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Are You Too Positive Or Too Negative?

I never really thought of myself as a very negative person, but I was told I was my entire life.  My mother, a self proclaimed optimist in spite of her ability to find the negative in any situation, has said this more times than I can count.  My husband even made similar comments over the years about how negative I am.

 

As a result, I have tried to be more positive.  I have been able to see more positive things than I used to in negative situations.  This has been beneficial to a degree.  It has helped me to be a bit happier than I used to be.

 

That being said though, God showed me something this morning about positive thinking that never crossed my mind before.

 

I was getting laundry out of the dryer & praying as I did.  I had a dreadful night last night, barely getting any sleep & what sleep I had was full of nightmares.  I’ve been in a nasty funk for a few days now which wasn’t helped by last night’s “sleep” & was telling God about that too.  Complaining really.  I wasn’t finding any positive in anything, & feeling guilty for that.  I didn’t admit that to God but of course He knew anyway.  And, He said something about that.

 

“Being too positive can invalidate your pain.  It says you don’t have a right to be disappointed, hurt or angry because something good came from the situation.  Being positive is good, but only in balance.  It’s OK to say things just suck sometimes.  This is one of those times.  Feel the pain, & get it out.  Then, & only then, the funk will lift.”

 

So many of us who have been abused have been told by other people we’re too negative if we discuss it.  Some people think it’s a taboo topic not to be discussed.  Sweep it under the rug, pretend that didn’t happen.  Or, if something good came out of the awful situation (such as having kids with the abusive partner), then you shouldn’t be upset about it.  Something good came from it, so you shouldn’t complain or have problems stemming from the abuse.

 

What these people fail to realize is by telling victims to “stop being so negative” or to “think positive”. they are being abusive.  They are invalidating your pain, & invalidation is abuse.  Invalidation says your pain doesn’t matter, & there is something wrong with you for feeling the way you do.  Whether that is the intention or not by saying “think positive” & such statements, that is the result.  The person who is told to think positive feels there is something wrong with them for feeling as they do.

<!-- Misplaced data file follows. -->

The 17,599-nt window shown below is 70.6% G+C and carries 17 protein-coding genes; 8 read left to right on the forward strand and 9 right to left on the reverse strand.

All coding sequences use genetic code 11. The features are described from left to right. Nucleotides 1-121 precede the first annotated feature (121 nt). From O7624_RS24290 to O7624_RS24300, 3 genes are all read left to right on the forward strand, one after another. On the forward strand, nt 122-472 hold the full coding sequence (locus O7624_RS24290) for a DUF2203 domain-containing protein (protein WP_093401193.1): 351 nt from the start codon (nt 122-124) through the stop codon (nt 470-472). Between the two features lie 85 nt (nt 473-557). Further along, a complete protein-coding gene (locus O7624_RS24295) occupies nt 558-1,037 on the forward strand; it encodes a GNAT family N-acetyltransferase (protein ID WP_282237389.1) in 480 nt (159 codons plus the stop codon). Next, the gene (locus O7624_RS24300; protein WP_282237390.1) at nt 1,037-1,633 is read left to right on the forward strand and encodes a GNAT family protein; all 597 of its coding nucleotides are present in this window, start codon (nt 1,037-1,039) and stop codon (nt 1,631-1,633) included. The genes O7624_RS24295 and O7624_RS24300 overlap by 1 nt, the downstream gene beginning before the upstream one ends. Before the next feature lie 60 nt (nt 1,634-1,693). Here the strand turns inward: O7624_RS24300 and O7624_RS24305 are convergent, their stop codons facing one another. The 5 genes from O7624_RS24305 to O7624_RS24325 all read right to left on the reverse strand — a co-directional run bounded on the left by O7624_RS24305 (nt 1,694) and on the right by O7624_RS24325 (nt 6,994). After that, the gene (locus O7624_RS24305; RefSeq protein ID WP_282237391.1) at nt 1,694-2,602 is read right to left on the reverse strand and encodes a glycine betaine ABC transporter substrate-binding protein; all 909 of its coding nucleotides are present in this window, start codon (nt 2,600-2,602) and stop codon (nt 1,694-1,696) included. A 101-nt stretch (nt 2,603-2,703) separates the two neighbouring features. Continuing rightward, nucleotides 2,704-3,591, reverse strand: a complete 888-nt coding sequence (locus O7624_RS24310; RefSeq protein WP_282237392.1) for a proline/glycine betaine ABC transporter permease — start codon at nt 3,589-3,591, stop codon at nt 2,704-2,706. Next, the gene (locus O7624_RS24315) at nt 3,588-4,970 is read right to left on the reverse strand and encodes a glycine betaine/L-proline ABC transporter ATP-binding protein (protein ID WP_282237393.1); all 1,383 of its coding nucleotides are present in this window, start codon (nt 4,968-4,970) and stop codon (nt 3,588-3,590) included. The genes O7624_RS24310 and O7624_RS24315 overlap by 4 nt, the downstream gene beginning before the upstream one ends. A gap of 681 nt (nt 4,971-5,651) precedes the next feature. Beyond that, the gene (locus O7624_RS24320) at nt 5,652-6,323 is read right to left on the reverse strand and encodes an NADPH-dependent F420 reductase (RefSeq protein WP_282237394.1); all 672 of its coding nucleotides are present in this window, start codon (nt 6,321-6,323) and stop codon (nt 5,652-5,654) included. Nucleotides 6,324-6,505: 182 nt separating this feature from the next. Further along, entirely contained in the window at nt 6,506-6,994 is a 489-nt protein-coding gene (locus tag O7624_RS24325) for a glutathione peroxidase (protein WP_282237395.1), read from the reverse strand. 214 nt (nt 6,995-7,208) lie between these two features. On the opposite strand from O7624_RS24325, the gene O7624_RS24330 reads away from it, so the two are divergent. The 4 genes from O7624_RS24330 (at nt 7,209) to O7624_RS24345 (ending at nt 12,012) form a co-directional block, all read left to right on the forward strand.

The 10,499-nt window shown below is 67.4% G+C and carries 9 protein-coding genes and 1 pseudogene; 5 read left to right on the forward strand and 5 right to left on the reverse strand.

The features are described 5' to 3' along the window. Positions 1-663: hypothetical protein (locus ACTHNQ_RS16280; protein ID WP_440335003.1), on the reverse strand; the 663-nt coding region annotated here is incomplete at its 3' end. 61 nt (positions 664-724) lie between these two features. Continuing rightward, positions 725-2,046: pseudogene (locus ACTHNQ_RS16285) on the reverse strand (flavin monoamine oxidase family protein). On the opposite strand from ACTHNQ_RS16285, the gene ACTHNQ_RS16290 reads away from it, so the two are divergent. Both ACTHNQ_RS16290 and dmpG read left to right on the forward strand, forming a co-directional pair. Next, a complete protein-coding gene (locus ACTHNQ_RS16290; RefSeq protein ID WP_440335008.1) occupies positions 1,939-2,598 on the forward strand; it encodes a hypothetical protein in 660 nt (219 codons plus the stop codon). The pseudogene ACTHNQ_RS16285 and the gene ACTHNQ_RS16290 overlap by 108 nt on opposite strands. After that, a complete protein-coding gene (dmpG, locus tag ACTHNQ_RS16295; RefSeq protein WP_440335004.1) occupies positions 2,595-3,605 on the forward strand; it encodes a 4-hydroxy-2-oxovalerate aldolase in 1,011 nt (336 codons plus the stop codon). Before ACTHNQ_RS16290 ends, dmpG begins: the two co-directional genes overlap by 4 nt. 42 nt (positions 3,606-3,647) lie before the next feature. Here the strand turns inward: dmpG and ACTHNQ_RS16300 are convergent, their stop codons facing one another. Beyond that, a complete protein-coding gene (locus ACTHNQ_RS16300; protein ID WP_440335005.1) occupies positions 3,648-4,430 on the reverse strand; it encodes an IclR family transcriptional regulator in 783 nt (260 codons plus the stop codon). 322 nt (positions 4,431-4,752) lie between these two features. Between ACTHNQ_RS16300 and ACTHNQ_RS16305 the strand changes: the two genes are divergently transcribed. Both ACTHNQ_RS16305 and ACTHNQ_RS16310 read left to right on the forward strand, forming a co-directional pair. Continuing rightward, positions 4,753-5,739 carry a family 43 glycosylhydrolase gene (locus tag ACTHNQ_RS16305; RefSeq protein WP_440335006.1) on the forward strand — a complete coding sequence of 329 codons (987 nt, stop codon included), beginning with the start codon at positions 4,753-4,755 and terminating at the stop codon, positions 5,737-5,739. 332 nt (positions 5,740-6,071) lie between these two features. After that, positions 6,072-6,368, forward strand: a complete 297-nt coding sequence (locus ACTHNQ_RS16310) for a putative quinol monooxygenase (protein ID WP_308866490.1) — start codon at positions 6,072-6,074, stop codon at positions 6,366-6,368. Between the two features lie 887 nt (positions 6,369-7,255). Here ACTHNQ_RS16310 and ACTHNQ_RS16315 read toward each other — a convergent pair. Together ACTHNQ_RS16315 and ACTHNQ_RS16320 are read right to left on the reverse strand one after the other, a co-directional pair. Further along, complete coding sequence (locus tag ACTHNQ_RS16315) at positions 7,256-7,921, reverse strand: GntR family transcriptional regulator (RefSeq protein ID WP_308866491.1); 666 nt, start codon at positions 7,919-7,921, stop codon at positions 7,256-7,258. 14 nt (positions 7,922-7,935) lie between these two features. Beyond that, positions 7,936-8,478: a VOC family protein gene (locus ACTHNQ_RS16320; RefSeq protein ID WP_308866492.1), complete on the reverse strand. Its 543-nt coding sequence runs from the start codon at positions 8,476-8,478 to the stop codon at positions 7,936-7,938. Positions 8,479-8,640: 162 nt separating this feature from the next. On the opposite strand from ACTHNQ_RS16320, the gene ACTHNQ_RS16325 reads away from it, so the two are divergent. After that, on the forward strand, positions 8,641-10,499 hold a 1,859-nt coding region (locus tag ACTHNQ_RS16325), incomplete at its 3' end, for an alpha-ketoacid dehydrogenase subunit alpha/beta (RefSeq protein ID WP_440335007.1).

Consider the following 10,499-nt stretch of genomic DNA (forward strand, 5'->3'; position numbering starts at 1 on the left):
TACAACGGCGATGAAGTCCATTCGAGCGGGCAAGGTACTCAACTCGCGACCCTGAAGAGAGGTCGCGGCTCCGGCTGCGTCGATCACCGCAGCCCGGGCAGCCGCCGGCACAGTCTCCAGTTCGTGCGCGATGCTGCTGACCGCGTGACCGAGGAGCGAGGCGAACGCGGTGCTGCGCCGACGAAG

Dear Readers, please remember this post when someone tells you to be positive.  Being positive is a wonderful thing.  It helps you to feel good.  But, it also is unrealistic to think you can be positive 100% of the time.  Sometimes things just suck!  There is nothing wrong with admitting that.  There is also nothing wrong with thinking about those things & feeling whatever emotions that the event triggered in you.  Ignoring such things does no good.  Those emotions will come to the surface at some point, & probably not in a good way.  It is better to have a short period of being depressed or angry as you heal than years of emotions manifesting in unhealthy ways such as addictions, self harm or suicidal thoughts & actions.

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Abuse Doesn’t Always Leave Bruises

Since writing my newest book, I have been feeling more of a pull to help those who don’t know why certain people in their lives treat them so badly.

 

 

I used to wonder why my mother treated me so poorly.  I felt as if I was a bother & huge disappointment to her, & like I should stay invisible until she needed me for something.  My ex husband said she treated me badly, but once we were married he treated me the same way.  Both wanted to control me- how I looked, what work I did, who I spent time with, even what kind of car I owned.

 

I never thought of this as abusive.  Not right, sure, but abuse left bruises.  If they didn’t leave bruises or broken bones, it couldn’t be abuse, right?  Wrong.

 

Abuse comes in many forms.  Most everyone knows about physical abuse- when someone causes physical harm to another person.  But, did you know physical abuse doesn’t have to cause injuries?  It is also physical abuse to be threatening (such as punching walls), refusing to allow someone to leave, or driving recklessly.

 

There is also sexual abuse.  Forcing intercourse while threatening with a weapon isn’t the only way a person can be raped or sexually abused.  Saying things like, “If you loved me, you would do this for me” is sexual abuse.  Disregard for a partner’s physical or emotional pain & forcing want you want on them through physical means or guilt is sexual abuse.  These are very common examples of sexual abuse that most people do not consider abusive, yet they are.  Behaviors like these leave victims very anxious or depressed, feeling ashamed, guilty & often thinking things like they are being silly since this request isn’t so bad, they should just do what their partner wants & ignore their own needs/feelings/wants or even that there is something deeply wrong with them for not wanting to go along with their partner’s request.  Others who have not experienced this type of abuse don’t understand the damage it can do.  Many people don’t think a husband can rape his wife, so when she tells people that he did, she is treated as if she is crazy.  Sexual abuse is extremely damaging in so many ways.